JERUSALEM ““ Last week’s multifront Palestinian terrorist attack along the Egyptian-Israeli border highlighted two major new challenges to Israel’s national security.
First is the breakdown of Egyptian central authority in the Sinai Peninsula, which has created fertile ground for terrorism against Israel. Complicating matters further is a heightened sensitivity in post-Mubarak Egypt to Israeli retaliation, especially if it entails action in territory nominally controlled by Egypt.
News AnalysisIf not carefully managed, the twin challenges could bring the Israeli-Egyptian peace treaty, a cornerstone of regional stability for over three decades, into question, say Israeli analysts.
In separate interviews on Israel Radio, former generals Giora Eiland and Yisrael Ziv both argued that the top priority for Israel now is to avoid any erosion in the peace with Egypt. Nahum Barnea, senior political analyst for the daily newspaper Yediot Achronot, expanded on the theme.
“What is at stake,” Barnea wrote on Aug. 22, “is: How can Israel help the new Egyptian regime fend off the street pressure to cancel the peace treaty with Israel?”
Ever since former Egyptian President Hosni Mubarak’s ouster last February, the Sinai has been in a state of virtual anarchy. Any semblance of order that existed under Mubarak has been eroded. Scores of terrorists from Gaza and beyond have been able to move in the area with impunity.
Arms smuggling through the Sinai to Gaza”“always a problem”“has reached unprecedented levels. The pipeline carrying Egyptian natural gas to Israel has been sabotaged five times since February.
In order to enable the Egyptians to reassert their control, Israeli officials indicate they may be consider an amendment to the peace accords to allow a stronger Egyptian military presence in Sinai, close to the border with Israel and in the key area along the border with Gaza. A week before the terrorist attack, Israel agreed to the deployment of an additional 1,000 Egyptian troops in the sensitive area, despite treaty limitations that allow for only a few hundred lightly armed policemen to ensure that the Sinai never again becomes a staging ground for an Egyptian assault against Israel.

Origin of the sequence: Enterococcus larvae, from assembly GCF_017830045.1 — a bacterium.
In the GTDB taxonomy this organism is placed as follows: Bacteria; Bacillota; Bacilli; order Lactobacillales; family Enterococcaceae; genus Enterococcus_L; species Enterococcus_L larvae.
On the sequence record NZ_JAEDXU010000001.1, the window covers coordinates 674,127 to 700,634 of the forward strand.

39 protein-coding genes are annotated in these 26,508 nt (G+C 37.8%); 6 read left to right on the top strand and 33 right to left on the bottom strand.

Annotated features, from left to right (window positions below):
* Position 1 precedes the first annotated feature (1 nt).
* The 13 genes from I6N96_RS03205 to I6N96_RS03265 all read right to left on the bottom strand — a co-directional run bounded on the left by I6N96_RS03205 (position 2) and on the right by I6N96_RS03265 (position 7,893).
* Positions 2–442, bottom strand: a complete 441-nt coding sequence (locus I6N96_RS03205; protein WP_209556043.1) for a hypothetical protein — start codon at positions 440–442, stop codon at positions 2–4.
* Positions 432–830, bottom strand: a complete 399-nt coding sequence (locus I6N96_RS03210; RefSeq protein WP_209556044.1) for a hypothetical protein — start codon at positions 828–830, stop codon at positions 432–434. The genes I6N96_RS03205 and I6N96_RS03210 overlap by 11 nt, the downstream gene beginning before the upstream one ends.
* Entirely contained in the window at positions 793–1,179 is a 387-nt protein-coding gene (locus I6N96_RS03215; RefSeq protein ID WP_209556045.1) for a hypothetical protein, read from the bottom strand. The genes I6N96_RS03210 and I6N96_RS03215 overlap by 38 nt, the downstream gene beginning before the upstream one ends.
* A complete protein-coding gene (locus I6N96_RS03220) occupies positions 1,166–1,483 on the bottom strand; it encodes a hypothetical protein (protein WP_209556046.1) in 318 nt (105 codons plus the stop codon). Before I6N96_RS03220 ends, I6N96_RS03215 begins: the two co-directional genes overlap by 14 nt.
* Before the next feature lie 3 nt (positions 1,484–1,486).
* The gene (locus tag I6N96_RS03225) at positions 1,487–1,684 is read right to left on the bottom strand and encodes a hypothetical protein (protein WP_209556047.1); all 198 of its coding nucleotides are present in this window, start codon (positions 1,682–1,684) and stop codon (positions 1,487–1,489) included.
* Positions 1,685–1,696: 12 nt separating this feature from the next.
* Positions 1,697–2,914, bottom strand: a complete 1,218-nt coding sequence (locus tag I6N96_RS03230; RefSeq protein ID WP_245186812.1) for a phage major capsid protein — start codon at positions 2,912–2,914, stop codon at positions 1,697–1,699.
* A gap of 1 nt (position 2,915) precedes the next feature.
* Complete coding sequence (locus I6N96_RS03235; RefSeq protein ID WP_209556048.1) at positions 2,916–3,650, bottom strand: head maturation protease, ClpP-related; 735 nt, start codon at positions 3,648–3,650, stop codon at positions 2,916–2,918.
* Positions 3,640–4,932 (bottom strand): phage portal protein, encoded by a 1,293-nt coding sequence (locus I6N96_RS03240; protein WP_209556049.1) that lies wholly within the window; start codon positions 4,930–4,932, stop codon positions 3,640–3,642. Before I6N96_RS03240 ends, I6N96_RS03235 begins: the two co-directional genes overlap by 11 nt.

Israeli military analysts say that much will depend on the degree to which the Egyptian forces are willing to take on the smugglers and the terrorists.
Up until now, soldiers in the Sinai or lightly armed policemen closer to the border have been taking kickbacks to look the other way. Without a change in attitude, simply beefing up Egyptian forces will not solve the problem, Israeli analysts say. Indeed, some of the Gaza terrorists who fired on Israeli vehicles last week operated unhindered close to an Egyptian military position, they noted.
Even more worrying for Israel than the danger of having terrorists roaming the Sinai is the potential threat the new situation poses to the peace with Egypt.
In the Aug. 18 exchanges of fire with the terrorists, three Egyptian border policemen were killed. Although it is not yet clear how they died, the Egyptians were quick to blame Israel and demand an apology. The incident sparked angry demonstrations outside the Israeli embassy in Cairo, where one protester scaled the building to tear down the Israeli flag and replace it with an Egyptian one.
What makes this particularly troubling for Israel is that in the new Egypt, a product of the Arab Spring that has given greater weight to the voice of the people, the country’s new leaders will have to take into account the widespread popular animosity toward Israel.
This, the analysts say, could bring the peace treaty with Israel under review.
Still, for all the public debate on the issue in Egypt, most experts do not anticipate a new Egyptian government abrogating the peace treaty with Israel in the near future.
They point out that the two countries still share common interests ““ for example, a quiet Sinai, in which forces that also threaten Egypt are neutralized. More important, the Egyptians know that if they cancel the peace treaty with Israel, they will forfeit the huge economic and military aid package they have been receiving from the United States ever since the treaty was signed under American auspices in 1979.
A key element that already has changed, however, is Egypt’s attitude toward Hamas, which controls Gaza. Mubarak’s Egypt strongly opposed Hamas, seeing it as extremist and within the Iranian orbit.
Egypt’s new leaders are far less hostile toward both Iran and Hamas. They have used their closer ties with Hamas to create a potentially important role for themselves as mediator ““ both in matters concerning captive Israeli soldier Gilad Shalit and in negotiating a ceasefire to end the current hostilities between Israel and Gaza.
In the wake of last week’s terrorist attack, which left eight Israelis dead, Israel moved quickly to assassinate the leaders of the Popular Resistance Committees, the group supposedly behind the attack. That led to several days of missile, rocket and mortar fire on southern Israeli towns and cities, and sporadic Israeli air raids on militia targets in Gaza. On Monday, however, things quieted down – although the rocket attacks did not stop completely – after Egypt helped to broker a halt to the hostilities.
Yoram Meital, a leading Israeli expert on Egypt at Ben-Gurion University, says the changes in Egypt have significantly altered the military equation between Israel and the Gaza militants.
For one thing, Palestinian action from Sinai puts Israel in a very tricky position, because if Israel hits back hard on Egyptian territory, it risks escalation with Egypt. Secondly, should Israel undertake a major military operation in Gaza, it is likely to encounter much firmer Egyptian censure than it did in Mubarak’s day.
JTA Wire Service